Racial disparities observed in Philadelphia’s opioid crisis

Racial disparities observed in Philadelphia’s opioid crisis

The number of fatal overdoses among Black Philadelphians is more than 50 percent higher than it was before the city’s COVID-19 stay-at-home order, according to researchers from the Perelman School of Medicine at the University of Pennsylvania.

However, the overdose rate for white Philadelphians has fallen 31 percent over the same period.

In 2019 and through the first three months of 2020, fatal overdoses among Black residents spiked from a monthly average of about 30 to approximately 49 during April through June.

For white residents, the average was approximately 45 fatal overdoses monthly through February 2020, dropping to 35 April through June.

The researchers also compared nonfatal overdoses. For Black residents, nonfatal overdoses were 88 monthly in December 2019 through February, increasing to 111 April through June. Rates for white residents during the same time frames decreased from 120 to 112 monthly.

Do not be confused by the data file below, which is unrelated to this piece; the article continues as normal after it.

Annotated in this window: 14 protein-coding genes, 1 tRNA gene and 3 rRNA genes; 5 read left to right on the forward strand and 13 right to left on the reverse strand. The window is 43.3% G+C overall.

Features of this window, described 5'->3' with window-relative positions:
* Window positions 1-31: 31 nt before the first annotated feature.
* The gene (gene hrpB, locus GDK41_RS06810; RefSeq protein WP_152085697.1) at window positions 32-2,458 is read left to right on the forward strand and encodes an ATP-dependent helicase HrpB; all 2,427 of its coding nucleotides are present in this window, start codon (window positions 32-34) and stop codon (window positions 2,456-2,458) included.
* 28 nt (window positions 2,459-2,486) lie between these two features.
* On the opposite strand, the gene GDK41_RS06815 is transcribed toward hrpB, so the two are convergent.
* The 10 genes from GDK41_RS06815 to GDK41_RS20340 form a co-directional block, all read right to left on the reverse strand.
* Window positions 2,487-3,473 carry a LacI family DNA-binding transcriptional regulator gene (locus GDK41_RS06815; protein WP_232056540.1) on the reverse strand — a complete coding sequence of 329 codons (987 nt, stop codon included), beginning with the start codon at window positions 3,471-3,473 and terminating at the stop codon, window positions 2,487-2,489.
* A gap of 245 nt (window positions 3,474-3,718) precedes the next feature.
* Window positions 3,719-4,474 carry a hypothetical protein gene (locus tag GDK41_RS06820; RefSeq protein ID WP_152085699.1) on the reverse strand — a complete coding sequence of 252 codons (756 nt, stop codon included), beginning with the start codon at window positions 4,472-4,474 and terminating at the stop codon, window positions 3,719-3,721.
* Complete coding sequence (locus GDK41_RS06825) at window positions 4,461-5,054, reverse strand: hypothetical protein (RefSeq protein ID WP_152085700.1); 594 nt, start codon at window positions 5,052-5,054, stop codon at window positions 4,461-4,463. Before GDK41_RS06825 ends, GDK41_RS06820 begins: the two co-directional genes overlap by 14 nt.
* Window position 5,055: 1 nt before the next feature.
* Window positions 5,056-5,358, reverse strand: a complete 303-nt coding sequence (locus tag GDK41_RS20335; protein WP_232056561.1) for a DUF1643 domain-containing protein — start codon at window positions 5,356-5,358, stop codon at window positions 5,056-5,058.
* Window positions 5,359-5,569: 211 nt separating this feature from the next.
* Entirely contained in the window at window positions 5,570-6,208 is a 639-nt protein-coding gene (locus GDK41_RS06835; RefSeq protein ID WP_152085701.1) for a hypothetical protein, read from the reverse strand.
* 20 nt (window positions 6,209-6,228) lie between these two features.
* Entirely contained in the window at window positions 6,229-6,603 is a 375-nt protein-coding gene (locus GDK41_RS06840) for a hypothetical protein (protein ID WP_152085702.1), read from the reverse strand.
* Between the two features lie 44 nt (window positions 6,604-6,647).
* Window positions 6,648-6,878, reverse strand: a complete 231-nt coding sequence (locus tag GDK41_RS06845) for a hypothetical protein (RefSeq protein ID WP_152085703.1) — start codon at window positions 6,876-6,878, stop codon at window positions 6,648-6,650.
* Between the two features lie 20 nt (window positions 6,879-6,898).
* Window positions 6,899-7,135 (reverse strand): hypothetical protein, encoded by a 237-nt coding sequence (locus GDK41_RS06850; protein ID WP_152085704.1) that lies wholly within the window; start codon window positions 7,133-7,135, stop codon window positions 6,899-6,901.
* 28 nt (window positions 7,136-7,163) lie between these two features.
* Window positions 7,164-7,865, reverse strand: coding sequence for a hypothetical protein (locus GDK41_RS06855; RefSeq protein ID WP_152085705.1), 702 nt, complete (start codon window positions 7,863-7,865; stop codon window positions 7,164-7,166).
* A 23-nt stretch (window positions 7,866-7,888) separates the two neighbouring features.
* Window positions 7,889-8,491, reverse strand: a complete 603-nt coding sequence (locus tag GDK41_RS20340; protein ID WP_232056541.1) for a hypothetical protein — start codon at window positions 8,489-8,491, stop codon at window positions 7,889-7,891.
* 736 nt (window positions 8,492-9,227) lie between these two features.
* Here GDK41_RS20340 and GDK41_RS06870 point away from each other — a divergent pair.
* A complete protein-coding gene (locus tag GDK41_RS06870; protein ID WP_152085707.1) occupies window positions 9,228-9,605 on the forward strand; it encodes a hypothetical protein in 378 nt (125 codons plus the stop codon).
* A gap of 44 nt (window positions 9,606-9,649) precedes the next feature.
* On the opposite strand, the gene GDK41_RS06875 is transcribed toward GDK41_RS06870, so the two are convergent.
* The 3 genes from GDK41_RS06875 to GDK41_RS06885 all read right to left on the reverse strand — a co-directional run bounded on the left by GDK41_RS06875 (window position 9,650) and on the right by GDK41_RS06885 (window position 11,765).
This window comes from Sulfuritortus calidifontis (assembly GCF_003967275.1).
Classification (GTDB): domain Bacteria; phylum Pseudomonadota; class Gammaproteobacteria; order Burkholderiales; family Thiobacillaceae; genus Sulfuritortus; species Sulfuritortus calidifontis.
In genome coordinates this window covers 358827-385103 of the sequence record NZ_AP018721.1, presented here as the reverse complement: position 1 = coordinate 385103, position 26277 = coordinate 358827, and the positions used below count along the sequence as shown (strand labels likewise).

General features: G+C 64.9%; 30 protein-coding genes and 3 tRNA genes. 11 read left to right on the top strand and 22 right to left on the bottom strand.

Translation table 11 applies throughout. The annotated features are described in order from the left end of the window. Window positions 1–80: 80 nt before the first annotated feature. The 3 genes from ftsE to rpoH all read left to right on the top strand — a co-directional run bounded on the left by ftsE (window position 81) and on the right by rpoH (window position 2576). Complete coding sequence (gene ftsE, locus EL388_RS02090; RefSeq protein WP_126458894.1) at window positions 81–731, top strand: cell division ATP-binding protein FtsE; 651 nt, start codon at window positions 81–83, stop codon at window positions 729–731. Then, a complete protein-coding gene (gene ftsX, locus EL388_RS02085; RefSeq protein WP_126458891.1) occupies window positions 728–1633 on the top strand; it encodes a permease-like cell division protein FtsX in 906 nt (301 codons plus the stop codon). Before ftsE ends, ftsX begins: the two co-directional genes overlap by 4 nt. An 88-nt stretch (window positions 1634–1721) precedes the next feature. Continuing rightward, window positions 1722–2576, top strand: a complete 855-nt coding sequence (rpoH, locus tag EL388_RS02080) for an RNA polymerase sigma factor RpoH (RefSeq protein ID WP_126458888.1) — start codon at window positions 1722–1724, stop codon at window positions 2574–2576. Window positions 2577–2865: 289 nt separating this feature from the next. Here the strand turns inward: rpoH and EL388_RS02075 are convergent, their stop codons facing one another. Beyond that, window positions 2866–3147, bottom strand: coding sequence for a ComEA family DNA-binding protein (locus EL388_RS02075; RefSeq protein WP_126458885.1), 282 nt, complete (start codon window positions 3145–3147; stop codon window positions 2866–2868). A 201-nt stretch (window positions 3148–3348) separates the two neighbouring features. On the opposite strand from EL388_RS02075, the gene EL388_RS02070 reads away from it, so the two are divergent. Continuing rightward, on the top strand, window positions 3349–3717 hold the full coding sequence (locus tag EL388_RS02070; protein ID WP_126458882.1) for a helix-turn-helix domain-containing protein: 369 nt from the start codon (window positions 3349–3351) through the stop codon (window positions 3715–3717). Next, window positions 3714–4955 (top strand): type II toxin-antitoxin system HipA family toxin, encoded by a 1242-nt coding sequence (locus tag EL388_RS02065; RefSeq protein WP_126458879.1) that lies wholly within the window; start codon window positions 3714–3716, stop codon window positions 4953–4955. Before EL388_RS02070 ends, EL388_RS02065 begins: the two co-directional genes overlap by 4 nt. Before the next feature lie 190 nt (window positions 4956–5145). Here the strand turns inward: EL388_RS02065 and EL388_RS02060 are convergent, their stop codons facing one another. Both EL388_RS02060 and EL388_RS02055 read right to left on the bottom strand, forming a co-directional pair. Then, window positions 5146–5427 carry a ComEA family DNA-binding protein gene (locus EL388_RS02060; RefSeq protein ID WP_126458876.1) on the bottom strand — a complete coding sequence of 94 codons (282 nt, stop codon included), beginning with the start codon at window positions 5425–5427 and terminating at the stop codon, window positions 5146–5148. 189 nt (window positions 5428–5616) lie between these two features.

“The results of this study are sobering,” Dr. Eugenia South, assistant professor of Emergency Medicine and the senior author of this paper, said. “The black community has been hit incredibly hard since the start of the pandemic — both with the illness itself and the social and economic fallout, which includes increased gun violence, job loss, and closure of small businesses.